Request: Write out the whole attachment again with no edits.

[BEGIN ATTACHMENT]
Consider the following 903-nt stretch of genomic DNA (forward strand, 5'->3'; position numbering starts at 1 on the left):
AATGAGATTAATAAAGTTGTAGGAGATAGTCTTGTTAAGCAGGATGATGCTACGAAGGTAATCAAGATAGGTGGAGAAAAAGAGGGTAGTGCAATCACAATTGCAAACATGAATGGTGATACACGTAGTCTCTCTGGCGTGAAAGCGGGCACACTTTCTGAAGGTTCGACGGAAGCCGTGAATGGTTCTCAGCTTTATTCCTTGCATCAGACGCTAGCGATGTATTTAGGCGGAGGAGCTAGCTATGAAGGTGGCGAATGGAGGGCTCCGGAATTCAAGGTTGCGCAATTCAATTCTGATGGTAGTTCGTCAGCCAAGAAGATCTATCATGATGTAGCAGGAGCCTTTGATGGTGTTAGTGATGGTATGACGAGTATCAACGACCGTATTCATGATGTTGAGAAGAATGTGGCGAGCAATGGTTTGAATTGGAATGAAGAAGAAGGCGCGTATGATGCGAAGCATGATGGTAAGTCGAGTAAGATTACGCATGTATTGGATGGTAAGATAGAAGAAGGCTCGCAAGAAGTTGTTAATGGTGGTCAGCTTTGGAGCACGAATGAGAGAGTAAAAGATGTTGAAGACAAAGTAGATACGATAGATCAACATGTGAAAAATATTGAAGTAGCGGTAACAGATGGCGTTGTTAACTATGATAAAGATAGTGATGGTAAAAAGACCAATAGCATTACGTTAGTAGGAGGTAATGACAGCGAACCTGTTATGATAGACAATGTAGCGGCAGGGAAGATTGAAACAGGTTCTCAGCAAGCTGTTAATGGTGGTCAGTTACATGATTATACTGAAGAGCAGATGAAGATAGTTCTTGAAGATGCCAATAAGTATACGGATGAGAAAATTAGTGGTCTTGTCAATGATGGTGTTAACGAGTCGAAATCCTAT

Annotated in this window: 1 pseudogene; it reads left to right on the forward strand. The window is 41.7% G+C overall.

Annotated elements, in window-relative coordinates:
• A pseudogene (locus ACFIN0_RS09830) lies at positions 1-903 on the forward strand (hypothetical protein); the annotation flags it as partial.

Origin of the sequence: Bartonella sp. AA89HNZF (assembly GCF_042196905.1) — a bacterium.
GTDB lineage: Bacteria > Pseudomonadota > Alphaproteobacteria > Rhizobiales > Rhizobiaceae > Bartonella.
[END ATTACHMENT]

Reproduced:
Consider the following 903-nt stretch of genomic DNA (forward strand, 5'->3'; position numbering starts at 1 on the left):
AATGAGATTAATAAAGTTGTAGGAGATAGTCTTGTTAAGCAGGATGATGCTACGAAGGTAATCAAGATAGGTGGAGAAAAAGAGGGTAGTGCAATCACAATTGCAAACATGAATGGTGATACACGTAGTCTCTCTGGCGTGAAAGCGGGCACACTTTCTGAAGGTTCGACGGAAGCCGTGAATGGTTCTCAGCTTTATTCCTTGCATCAGACGCTAGCGATGTATTTAGGCGGAGGAGCTAGCTATGAAGGTGGCGAATGGAGGGCTCCGGAATTCAAGGTTGCGCAATTCAATTCTGATGGTAGTTCGTCAGCCAAGAAGATCTATCATGATGTAGCAGGAGCCTTTGATGGTGTTAGTGATGGTATGACGAGTATCAACGACCGTATTCATGATGTTGAGAAGAATGTGGCGAGCAATGGTTTGAATTGGAATGAAGAAGAAGGCGCGTATGATGCGAAGCATGATGGTAAGTCGAGTAAGATTACGCATGTATTGGATGGTAAGATAGAAGAAGGCTCGCAAGAAGTTGTTAATGGTGGTCAGCTTTGGAGCACGAATGAGAGAGTAAAAGATGTTGAAGACAAAGTAGATACGATAGATCAACATGTGAAAAATATTGAAGTAGCGGTAACAGATGGCGTTGTTAACTATGATAAAGATAGTGATGGTAAAAAGACCAATAGCATTACGTTAGTAGGAGGTAATGACAGCGAACCTGTTATGATAGACAATGTAGCGGCAGGGAAGATTGAAACAGGTTCTCAGCAAGCTGTTAATGGTGGTCAGTTACATGATTATACTGAAGAGCAGATGAAGATAGTTCTTGAAGATGCCAATAAGTATACGGATGAGAAAATTAGTGGTCTTGTCAATGATGGTGTTAACGAGTCGAAATCCTAT

Annotated in this window: 1 pseudogene; it reads left to right on the forward strand. The window is 41.7% G+C overall.

Annotated elements, in window-relative coordinates:
• A pseudogene (locus ACFIN0_RS09830) lies at positions 1-903 on the forward strand (hypothetical protein); the annotation flags it as partial.

Origin of the sequence: Bartonella sp. AA89HNZF (assembly GCF_042196905.1) — a bacterium.
GTDB lineage: Bacteria > Pseudomonadota > Alphaproteobacteria > Rhizobiales > Rhizobiaceae > Bartonella.